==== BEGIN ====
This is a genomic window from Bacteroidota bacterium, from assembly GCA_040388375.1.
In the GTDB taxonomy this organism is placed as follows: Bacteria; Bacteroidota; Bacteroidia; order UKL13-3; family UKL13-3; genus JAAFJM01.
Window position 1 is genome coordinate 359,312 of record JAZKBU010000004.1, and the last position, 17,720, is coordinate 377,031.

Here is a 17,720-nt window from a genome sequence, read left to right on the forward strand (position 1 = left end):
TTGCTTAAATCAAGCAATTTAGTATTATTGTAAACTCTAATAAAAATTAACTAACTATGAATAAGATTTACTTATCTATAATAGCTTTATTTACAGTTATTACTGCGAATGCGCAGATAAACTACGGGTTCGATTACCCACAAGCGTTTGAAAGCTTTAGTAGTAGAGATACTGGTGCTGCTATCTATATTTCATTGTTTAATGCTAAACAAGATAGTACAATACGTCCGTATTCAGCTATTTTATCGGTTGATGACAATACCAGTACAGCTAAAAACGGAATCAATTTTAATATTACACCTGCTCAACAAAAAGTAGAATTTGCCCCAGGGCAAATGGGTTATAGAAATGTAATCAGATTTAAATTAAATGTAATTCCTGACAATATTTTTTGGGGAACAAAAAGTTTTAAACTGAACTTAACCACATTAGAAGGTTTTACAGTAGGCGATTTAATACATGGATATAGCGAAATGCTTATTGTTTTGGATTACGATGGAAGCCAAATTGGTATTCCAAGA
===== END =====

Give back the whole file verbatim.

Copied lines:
This is a genomic window from Bacteroidota bacterium, from assembly GCA_040388375.1.
In the GTDB taxonomy this organism is placed as follows: Bacteria; Bacteroidota; Bacteroidia; order UKL13-3; family UKL13-3; genus JAAFJM01.
Window position 1 is genome coordinate 359,312 of record JAZKBU010000004.1, and the last position, 17,720, is coordinate 377,031.

Here is a 17,720-nt window from a genome sequence, read left to right on the forward strand (position 1 = left end):
TTGCTTAAATCAAGCAATTTAGTATTATTGTAAACTCTAATAAAAATTAACTAACTATGAATAAGATTTACTTATCTATAATAGCTTTATTTACAGTTATTACTGCGAATGCGCAGATAAACTACGGGTTCGATTACCCACAAGCGTTTGAAAGCTTTAGTAGTAGAGATACTGGTGCTGCTATCTATATTTCATTGTTTAATGCTAAACAAGATAGTACAATACGTCCGTATTCAGCTATTTTATCGGTTGATGACAATACCAGTACAGCTAAAAACGGAATCAATTTTAATATTACACCTGCTCAACAAAAAGTAGAATTTGCCCCAGGGCAAATGGGTTATAGAAATGTAATCAGATTTAAATTAAATGTAATTCCTGACAATATTTTTTGGGGAACAAAAAGTTTTAAACTGAACTTAACCACATTAGAAGGTTTTACAGTAGGCGATTTAATACATGGATATAGCGAAATGCTTATTGTTTTGGATTACGATGGAAGCCAAATTGGTATTCCAAGA